A group of nine young people accompanied by parents gathered at the Experimental Aircraft Association Chapter 534 hangar at the Leesburg International Airport on October 20, 2018 for a Young Eagles Flight program.
Each youngster had a flight in a private plane. Joel Hargis, the Chapter 534 Young Eagle Coordinator, gave a short talk to the young folks and parents about the program and what to expect during the flight.
The Young Eagles Flight program is free and open to young people ages 8 to 17. For most of these kids it is the first time they have had an opportunity to fly in a single engine General Aviation aircraft.
There is always a lot of eager anticipation on their part as they complete the necessary paperwork and get introduced to their EAA pilot. The lucky ones who sit in the right-hand seat may actually get to fly the plane under the watchful eye of their skilled EAA pilot once the plane is in the air.
The National EAA organization promotes the Young Eagles Flight program through its local chapters throughout the world. The program is free and provided by volunteer pilots and members of each local chapter. EAA hopes that by doing this they will stimulate an interest in aviation in the minds of these young folks so that when they become of age they will seek careers in aviation and/or become private pilots.
This type of activity has become more important in recent years as the number of pilots and aviation mechanics becomes smaller due to aging out because of retirements and other reasons. There will be a shortage of private pilots and the aviation industry will become a career rich environment for employment for the next 20 years.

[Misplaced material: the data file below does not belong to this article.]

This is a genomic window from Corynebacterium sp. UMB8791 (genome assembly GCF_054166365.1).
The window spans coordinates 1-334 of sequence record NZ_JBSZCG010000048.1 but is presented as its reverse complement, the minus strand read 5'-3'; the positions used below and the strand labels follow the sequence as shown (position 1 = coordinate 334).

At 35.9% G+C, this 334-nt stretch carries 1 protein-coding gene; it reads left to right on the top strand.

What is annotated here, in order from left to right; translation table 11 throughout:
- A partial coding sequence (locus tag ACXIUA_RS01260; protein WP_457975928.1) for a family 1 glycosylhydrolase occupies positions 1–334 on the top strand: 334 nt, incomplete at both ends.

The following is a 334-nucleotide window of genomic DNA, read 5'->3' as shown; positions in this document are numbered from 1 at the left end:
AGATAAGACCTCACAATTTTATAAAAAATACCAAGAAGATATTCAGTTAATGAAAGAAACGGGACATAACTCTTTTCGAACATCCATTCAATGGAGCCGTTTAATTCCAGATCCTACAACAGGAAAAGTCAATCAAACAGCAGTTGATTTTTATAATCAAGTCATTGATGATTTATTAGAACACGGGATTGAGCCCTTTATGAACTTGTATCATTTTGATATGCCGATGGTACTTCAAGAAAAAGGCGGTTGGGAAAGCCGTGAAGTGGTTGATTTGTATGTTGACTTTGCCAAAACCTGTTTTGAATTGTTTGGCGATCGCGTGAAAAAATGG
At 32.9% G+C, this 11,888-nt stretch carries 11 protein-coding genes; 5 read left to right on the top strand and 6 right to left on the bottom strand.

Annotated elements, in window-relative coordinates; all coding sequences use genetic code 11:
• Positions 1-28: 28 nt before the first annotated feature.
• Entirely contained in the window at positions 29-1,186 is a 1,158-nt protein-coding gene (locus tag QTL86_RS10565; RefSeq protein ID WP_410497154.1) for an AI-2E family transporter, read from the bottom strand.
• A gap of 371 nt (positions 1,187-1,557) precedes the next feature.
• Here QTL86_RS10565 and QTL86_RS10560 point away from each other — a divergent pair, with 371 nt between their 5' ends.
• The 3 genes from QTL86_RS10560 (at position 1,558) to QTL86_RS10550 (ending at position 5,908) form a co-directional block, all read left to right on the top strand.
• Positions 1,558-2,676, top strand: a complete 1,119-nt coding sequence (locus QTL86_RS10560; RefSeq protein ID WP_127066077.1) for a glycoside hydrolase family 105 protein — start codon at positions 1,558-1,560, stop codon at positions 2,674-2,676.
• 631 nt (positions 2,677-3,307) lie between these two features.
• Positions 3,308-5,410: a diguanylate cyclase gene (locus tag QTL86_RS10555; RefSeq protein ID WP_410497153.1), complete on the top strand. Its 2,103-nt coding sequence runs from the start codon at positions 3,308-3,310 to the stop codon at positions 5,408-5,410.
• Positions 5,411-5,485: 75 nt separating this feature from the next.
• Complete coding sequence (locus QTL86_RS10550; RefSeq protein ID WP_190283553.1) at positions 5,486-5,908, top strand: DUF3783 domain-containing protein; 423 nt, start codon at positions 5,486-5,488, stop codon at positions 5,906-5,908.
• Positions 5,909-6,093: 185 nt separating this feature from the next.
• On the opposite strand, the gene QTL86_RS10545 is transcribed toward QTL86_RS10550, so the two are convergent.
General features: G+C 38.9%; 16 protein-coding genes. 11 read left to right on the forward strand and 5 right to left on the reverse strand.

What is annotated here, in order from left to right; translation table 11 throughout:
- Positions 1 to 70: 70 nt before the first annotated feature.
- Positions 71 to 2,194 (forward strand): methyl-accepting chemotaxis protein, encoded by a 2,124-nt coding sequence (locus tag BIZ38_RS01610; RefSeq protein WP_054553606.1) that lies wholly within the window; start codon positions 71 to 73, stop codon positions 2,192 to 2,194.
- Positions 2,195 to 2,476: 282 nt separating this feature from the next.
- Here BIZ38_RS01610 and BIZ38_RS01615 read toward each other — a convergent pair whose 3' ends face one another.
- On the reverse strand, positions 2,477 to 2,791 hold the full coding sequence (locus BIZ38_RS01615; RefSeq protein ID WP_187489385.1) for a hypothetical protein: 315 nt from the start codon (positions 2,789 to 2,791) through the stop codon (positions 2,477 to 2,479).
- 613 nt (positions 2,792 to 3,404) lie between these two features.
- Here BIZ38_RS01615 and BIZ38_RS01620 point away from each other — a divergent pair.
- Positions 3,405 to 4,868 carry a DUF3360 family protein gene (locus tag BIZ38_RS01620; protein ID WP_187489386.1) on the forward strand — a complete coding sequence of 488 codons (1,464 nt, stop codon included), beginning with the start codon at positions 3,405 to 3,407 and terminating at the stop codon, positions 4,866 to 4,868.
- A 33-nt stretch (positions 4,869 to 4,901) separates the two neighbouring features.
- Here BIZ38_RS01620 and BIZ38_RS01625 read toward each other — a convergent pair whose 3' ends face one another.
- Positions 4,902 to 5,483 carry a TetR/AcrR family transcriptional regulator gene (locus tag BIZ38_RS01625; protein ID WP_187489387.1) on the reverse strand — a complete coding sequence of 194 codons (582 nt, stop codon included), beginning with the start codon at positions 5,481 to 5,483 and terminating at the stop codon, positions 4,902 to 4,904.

When kids participate in a Young Eagles event they not only get a flight in a general aviation airplane but also receive an official EAA certificate of their flight and a log book signed by their EAA pilot. They receive, at no charge, access to an online ground school course they would have to complete in order to qualify for a private pilot license.
On top of all that they receive free admission to over three hundred science and technology museums in the country. If they wish to continue to learn to fly, EAA will pay for their first flight lesson at any flight school of their choice.
On this day EAA Chapter 534 provided four volunteer pilots, four fixed wing aircraft and eight additional member volunteers to handle the paperwork and escort duty.
If you wish to learn more about the Young Eagles program or EAA Chapter 534 you may go to the following web sites. www.youngeagles.org/join or www.534.eaachapter.org
Story and photos by Ted Luebbers.